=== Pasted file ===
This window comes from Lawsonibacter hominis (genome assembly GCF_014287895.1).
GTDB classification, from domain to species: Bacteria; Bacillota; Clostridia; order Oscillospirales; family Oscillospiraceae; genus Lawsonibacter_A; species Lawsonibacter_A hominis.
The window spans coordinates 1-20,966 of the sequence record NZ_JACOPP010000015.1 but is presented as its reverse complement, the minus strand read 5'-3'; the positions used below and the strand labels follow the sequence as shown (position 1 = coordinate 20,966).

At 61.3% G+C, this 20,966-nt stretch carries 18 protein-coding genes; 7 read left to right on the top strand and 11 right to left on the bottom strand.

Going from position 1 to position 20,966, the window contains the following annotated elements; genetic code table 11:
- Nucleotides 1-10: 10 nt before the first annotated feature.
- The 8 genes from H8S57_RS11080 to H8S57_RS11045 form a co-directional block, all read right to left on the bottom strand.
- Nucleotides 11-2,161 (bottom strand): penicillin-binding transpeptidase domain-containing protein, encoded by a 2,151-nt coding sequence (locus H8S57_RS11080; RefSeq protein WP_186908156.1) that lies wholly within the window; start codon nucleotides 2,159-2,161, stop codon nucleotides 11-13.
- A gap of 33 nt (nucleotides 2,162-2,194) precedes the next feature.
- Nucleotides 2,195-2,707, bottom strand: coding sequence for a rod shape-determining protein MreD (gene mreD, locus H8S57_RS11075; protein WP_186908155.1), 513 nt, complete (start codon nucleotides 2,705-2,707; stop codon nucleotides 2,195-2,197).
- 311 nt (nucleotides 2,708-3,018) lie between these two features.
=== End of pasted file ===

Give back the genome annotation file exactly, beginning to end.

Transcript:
This window comes from Lawsonibacter hominis (genome assembly GCF_014287895.1).
GTDB classification, from domain to species: Bacteria; Bacillota; Clostridia; order Oscillospirales; family Oscillospiraceae; genus Lawsonibacter_A; species Lawsonibacter_A hominis.
The window spans coordinates 1-20,966 of the sequence record NZ_JACOPP010000015.1 but is presented as its reverse complement, the minus strand read 5'-3'; the positions used below and the strand labels follow the sequence as shown (position 1 = coordinate 20,966).

At 61.3% G+C, this 20,966-nt stretch carries 18 protein-coding genes; 7 read left to right on the top strand and 11 right to left on the bottom strand.

Going from position 1 to position 20,966, the window contains the following annotated elements; genetic code table 11:
- Nucleotides 1-10: 10 nt before the first annotated feature.
- The 8 genes from H8S57_RS11080 to H8S57_RS11045 form a co-directional block, all read right to left on the bottom strand.
- Nucleotides 11-2,161 (bottom strand): penicillin-binding transpeptidase domain-containing protein, encoded by a 2,151-nt coding sequence (locus H8S57_RS11080; RefSeq protein WP_186908156.1) that lies wholly within the window; start codon nucleotides 2,159-2,161, stop codon nucleotides 11-13.
- A gap of 33 nt (nucleotides 2,162-2,194) precedes the next feature.
- Nucleotides 2,195-2,707, bottom strand: coding sequence for a rod shape-determining protein MreD (gene mreD, locus H8S57_RS11075; protein WP_186908155.1), 513 nt, complete (start codon nucleotides 2,705-2,707; stop codon nucleotides 2,195-2,197).
- 311 nt (nucleotides 2,708-3,018) lie between these two features.